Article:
4. The petitioner received a notice on November 30, 1972, calling upon the petitioner to show case why the assessment orders in respect of the W.T. returns filed by the petitioner for the assessment year 1965-66 to assessment year 1970-71 should not be cancelled. The notice was issued under the provisions of s. 17 of the W.T. Act. The notice, inter alia, stated that the officer has reason to believe that the income of the petitioner had escaped assessment within the meaning of s. 17 of the W.T. Act and that the officer proposed to reassesses the net wealth that has escaped the assessment. The petitioner was called upon to file a fresh return within 35 days of the receipt of the notice. The notices were served upon the petitioner in respect of each assessment year, commencing form assessment year 1965-66 to assessment year 1970-71. It is also necessary to state at this juncture that the petitioner was also served with notices under s.148 of the I.T. Act, 1961, for reopening the assessment made in respect of the assessment year 1967-68 to assessment year 1970-71. The petitioner has filed the present proceedings to challenge the validity and legality of these notices issued under the provisions of s. 148 of the I.T. Act and s. 17 of the W.T. Act.
5. On behalf of the revenue, it was stated that the notices issued under s. 148 of the I.T. Act would not be pursued and in view of the statement section with the notices issued under s. 148 of the I.T. Act. In view of the statement of the revenue, the sole contention which survives for consideration in this petition is whether the notices served upon the petitioner under s. 17 of the W.T. Act are valid and legal.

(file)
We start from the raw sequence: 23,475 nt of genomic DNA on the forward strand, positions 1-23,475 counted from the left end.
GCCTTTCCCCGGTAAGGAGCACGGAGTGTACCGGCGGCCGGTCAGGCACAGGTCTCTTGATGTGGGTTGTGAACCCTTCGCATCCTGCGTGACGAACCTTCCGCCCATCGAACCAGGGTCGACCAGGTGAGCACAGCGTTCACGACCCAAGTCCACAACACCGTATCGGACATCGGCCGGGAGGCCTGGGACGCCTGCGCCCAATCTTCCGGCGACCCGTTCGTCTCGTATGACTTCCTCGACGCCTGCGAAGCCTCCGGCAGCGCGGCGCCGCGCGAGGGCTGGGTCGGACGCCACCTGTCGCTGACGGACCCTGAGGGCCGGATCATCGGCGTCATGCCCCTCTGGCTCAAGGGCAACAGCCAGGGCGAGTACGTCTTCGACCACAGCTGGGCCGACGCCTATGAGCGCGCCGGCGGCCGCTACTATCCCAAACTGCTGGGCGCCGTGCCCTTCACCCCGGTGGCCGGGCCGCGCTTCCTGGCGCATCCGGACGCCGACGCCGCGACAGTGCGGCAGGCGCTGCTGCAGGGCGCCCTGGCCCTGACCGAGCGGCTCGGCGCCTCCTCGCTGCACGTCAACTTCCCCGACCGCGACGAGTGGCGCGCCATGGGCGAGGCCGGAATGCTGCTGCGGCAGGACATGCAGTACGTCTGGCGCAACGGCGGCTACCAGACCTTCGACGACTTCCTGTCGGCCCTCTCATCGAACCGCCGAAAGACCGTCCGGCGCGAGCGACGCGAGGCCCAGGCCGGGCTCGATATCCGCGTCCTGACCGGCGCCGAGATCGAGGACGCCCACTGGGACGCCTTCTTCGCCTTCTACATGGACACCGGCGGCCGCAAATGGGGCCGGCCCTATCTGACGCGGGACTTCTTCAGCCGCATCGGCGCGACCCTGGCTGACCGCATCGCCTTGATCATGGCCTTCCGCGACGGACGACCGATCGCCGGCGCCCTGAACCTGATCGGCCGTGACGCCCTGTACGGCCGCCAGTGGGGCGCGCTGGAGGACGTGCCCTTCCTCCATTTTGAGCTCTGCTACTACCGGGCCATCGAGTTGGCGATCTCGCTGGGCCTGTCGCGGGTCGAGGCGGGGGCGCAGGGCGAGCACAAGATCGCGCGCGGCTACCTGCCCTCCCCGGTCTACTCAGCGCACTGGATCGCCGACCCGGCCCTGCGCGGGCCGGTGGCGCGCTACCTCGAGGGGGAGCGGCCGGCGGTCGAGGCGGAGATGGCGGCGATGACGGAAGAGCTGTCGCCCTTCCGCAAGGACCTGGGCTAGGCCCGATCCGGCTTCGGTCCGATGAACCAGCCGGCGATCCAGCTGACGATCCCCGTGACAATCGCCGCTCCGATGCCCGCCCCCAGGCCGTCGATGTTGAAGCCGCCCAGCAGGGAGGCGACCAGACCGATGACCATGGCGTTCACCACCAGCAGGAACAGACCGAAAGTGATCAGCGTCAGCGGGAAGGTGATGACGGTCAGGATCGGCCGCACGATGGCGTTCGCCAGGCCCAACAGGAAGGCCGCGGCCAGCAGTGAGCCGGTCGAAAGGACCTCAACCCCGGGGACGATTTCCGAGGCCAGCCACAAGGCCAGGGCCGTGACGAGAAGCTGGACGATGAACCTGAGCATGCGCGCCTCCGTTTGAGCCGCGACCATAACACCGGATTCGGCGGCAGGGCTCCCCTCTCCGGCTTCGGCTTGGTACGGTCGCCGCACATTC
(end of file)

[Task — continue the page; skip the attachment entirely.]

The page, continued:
6. Mr. Dastur, the learned counsel appearing for the petitioner, invited may attention to the provision of s. 17 of the W.T. Act. Section 17(1)(a) of the W.T. Act provides that where the WTO has reason to believe that by reason of the omission or failure on the part of the assessee to file a return under s. 14 or to disclose fully and truly all material facts necessary for the assessment and, as a result of which, the net wealth chargeable to assessment escaped assessment, then it was open to the WTO at any time within eight years to reopen the assessment and proceed to assess or reassess the net wealth. Section 17(1)(b) of the W.T. Act enables the WTO to reopen the assessment within a period of four years in cases where in consequence of any information in his possession, the WTO has reason to believe that though there is no omission or failure, as referred in clause (a), still the net wealth chargeable to tax has escaped assessment for any year, whether by reason of underassessment or assessment at too low a rate or otherwise. The learned counsel submitted that the provisions of this section clearly indicate that cls. (a) and (b) of s. 17(1) are independent of each other and the notices issued by the respondent-WTO did not state whether the action of reopening the assessment was proposed under s.17(1)(a) of under s. 17(1)(b) of the Act. It is undoubtedly true that the notice served upon the petitioner did not disclose whether the WTO proposed to take action under the provisions of s. 17(1)(a) or s. 17(1)(b) of the W.T. Act. On behalf of the revenue, a return was filed to the petition on March 21, 1979, and the return is sworn to by one Subray Laxminarayan Bhat, an ITO. This officer has neither issued the original assessment order, nor has issued the notices under s. 17 of W.T. Act, but he has sworn to the affidavit on the basis of the records in his possession. The learned counsel for the petitioner has several things to say in connection with this affidavit, but one need not go into all the grievances of the learned of the counsel as it is obvious from the contents of the return and especially from paras. 21, 23 and 26 that the WTO had issued the notice by relying upon the provisions of s. 17(1)(a) only. There is no reference in this return to the provisions of s. 17(1)(b) of the Act and the entire action taken by the revenue is dependent upon the satisfaction of the terms and conditions mentioned in s. 17(1)(a) of the W.T. Act.